These OpenSim products are likely to keep a large number of consultants in business for years to come, helping companies and schools build and develop virtual meeting places.

But that’s not where the explosive growth of OpenSim will come from.


The explosive growth will come from the hypergrid — currently in the “hype” part of the Gartner hype cycle. Hypergrid teleports allow people to jump from grid to grid.

I do that. I have a little company grid at And a region on OSGrid, and I’m volunteering on ValleyGrid, at (port number subject to change).  I regularly jump over to ReactionGrid, FrancoGrid, Grid4Us, and other hypergrid-enabled locations.

Compared to a rich virtual world such as, say, World of Warcraft or even Second Life, taking individually, all these grids suck. They’re all small. There aren’t that many people out there. And there isn’t much to see. But taken collectively, these grids are growing quickly — and every week, someone launches a new grid.

That new grid could be as simple as a single region with a house or office building on it, the 3D equivalent of one of those single-page place-holder websites.

All it takes to set one up is a free computer and a couple of hours to download and install the software — well, a few minutes to download and install the software, and the rest of the time to swear at your router until you get it to work.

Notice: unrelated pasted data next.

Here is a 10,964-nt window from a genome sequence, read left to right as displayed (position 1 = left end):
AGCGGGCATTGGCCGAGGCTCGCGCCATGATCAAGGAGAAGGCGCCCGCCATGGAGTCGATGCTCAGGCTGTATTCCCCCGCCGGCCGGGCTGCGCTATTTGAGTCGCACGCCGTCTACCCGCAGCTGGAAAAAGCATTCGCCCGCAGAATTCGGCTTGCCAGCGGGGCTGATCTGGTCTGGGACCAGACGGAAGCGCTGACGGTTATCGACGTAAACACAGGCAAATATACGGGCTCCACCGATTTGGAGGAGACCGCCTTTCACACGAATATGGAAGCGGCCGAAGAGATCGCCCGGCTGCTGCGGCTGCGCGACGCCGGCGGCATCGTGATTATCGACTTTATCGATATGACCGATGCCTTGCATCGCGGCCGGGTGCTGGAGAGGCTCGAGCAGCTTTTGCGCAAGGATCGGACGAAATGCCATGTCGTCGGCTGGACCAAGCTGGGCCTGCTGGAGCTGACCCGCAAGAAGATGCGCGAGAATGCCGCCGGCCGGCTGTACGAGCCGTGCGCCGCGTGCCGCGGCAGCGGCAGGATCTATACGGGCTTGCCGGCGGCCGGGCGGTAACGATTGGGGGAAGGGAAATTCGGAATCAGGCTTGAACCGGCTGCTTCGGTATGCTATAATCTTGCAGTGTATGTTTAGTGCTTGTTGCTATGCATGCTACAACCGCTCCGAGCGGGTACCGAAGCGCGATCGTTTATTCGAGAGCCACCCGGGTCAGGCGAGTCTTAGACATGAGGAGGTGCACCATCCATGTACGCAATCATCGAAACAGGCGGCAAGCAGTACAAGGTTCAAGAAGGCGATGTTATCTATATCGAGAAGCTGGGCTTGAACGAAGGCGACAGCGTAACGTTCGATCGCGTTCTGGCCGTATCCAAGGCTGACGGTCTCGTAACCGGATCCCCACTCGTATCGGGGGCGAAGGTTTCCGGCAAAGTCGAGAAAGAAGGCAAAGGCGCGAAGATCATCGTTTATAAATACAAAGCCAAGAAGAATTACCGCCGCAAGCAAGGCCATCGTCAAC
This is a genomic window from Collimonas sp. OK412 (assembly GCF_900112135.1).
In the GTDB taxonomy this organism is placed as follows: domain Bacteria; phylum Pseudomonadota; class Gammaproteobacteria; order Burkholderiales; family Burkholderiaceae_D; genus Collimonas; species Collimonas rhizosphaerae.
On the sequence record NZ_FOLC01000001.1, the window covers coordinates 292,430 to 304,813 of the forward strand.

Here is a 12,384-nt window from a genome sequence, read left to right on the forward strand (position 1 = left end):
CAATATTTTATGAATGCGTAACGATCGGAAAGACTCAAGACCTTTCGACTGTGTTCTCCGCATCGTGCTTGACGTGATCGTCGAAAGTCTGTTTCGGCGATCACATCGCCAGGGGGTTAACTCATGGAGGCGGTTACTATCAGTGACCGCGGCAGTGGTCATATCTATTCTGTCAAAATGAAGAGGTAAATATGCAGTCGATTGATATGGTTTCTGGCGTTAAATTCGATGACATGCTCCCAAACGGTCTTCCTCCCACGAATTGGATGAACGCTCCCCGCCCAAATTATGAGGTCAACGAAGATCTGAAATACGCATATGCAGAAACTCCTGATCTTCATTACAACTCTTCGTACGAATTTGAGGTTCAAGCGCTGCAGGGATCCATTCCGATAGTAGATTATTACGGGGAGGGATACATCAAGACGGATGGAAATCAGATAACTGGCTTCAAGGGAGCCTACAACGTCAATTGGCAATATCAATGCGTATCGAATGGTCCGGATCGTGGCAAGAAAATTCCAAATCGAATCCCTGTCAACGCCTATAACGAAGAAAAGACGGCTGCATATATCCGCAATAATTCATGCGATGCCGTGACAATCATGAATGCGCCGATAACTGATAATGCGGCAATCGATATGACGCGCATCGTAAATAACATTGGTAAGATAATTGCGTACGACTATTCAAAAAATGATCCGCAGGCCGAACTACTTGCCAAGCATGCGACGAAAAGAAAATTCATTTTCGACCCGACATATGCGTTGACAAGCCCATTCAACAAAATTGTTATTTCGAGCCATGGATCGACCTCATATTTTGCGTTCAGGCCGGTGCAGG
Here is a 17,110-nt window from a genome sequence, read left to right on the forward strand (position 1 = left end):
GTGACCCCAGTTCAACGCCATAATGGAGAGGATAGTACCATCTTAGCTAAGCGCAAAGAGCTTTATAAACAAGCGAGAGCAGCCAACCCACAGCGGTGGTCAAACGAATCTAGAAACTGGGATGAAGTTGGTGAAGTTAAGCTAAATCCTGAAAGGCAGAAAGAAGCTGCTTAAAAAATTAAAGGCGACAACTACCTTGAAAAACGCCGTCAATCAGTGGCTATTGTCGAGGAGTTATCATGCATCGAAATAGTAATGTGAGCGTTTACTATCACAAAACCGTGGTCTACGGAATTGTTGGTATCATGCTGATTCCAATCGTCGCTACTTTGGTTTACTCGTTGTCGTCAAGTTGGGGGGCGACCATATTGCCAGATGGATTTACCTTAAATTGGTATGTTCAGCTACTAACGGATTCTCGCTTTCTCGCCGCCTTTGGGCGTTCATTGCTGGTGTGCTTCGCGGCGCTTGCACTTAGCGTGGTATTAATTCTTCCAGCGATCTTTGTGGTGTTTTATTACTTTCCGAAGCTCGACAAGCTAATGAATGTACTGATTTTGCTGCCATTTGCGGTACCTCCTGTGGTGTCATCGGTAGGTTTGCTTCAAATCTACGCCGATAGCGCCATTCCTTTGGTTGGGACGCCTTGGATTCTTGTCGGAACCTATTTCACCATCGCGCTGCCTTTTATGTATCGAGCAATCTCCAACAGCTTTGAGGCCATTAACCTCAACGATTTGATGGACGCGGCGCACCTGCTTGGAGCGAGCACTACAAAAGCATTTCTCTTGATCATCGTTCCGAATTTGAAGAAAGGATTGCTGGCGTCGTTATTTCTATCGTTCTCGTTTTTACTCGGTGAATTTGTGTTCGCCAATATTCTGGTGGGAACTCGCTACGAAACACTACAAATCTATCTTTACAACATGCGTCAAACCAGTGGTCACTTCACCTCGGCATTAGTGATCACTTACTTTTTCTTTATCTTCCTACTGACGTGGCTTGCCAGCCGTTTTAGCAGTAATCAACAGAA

If you’re an artist, you could create your own world, and fill it with your own art. If you’re a real estate developer, you could give tours of your subdivisions.  Colleges can provide virtual campus maps.

Setting up a grid is almost as easy as putting up a website. And once a grid is hypergrid-enabled, anybody can come and visit. And they can tell other people about it, put up hypergates to it, blog about it.

OpenSim is currently the only virtual worlds technology that allows hypergrid links at a price point low enough for anyone to become a virtual world owner.

Remember the early Web? College kids putting up Web sites. Colleges posting course catalogs. Businesses putting up little sites with directions to their offices and — if you were lucky — contact information. It wasn’t any particular site that spurred people to give up their AOL subscription and get on the Internet, it was the sum total of possibilities.

Grids that link to other grids become part of the new Internet — of the emerging 3D web.

By my estimates, there are around 3,500 regions currently accessible by hypergrid teleport. About 2,500 of them are on the OSGrid, the rest distributed over a dozen or so grids with between 10 and 200 regions each.

However, there are also an unknown number of micro grids, running on individual computers, with less than a haldful of regions each. There is currently no centralized directory of grids, and there is never likely to be one, just as there is no centralized directory of Websites (even Google doesn’t cover them all).

People find these micro-grids because they’re friends with the owners, or because they find links to them on other grids, or pointers to them on Websites. Two such websites (other than this one, of course) are GridHop and MetaverseInk.

Maria Korolov